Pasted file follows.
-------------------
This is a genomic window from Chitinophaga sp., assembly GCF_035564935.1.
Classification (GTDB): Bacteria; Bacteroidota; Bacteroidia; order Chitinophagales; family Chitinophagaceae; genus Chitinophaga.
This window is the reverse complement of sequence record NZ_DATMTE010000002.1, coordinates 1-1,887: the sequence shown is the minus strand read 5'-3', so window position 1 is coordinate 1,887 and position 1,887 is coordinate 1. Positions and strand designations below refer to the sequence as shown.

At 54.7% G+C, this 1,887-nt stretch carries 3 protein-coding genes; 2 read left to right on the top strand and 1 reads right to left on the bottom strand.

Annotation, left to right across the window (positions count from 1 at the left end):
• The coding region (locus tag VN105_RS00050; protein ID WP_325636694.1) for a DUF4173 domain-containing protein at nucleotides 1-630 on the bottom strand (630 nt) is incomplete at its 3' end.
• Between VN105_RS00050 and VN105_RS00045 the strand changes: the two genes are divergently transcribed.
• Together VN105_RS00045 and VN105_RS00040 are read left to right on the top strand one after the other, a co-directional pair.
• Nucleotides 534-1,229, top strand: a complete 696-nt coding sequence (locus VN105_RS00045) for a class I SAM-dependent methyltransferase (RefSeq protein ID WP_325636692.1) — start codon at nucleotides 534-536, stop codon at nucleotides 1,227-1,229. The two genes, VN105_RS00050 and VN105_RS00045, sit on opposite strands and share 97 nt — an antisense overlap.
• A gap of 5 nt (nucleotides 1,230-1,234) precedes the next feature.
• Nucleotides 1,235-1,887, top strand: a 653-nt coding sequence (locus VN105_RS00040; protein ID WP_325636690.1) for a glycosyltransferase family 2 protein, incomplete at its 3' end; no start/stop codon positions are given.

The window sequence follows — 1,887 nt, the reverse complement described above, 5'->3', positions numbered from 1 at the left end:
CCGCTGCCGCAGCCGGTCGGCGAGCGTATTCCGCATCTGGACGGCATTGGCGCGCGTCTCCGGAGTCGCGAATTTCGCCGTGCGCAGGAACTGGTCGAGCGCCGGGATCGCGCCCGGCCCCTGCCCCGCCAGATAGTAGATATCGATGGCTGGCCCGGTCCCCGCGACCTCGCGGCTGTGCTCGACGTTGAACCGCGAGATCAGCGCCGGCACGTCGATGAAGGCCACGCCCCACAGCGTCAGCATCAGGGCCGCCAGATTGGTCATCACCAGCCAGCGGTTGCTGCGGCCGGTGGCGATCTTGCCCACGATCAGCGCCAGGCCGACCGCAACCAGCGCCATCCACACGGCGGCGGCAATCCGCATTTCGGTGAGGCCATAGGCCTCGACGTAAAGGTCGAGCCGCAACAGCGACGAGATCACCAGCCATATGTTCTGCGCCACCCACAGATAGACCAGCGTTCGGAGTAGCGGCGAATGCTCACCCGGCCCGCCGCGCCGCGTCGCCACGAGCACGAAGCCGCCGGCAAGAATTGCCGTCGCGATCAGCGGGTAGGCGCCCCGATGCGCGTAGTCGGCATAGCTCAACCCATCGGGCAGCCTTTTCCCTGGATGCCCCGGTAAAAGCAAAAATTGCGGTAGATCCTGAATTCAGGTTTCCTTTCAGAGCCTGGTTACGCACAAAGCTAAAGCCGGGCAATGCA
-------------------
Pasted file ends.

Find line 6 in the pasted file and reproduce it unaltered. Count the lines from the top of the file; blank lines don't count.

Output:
• The coding region (locus tag VN105_RS00050; protein ID WP_325636694.1) for a DUF4173 domain-containing protein at nucleotides 1-630 on the bottom strand (630 nt) is incomplete at its 3' end.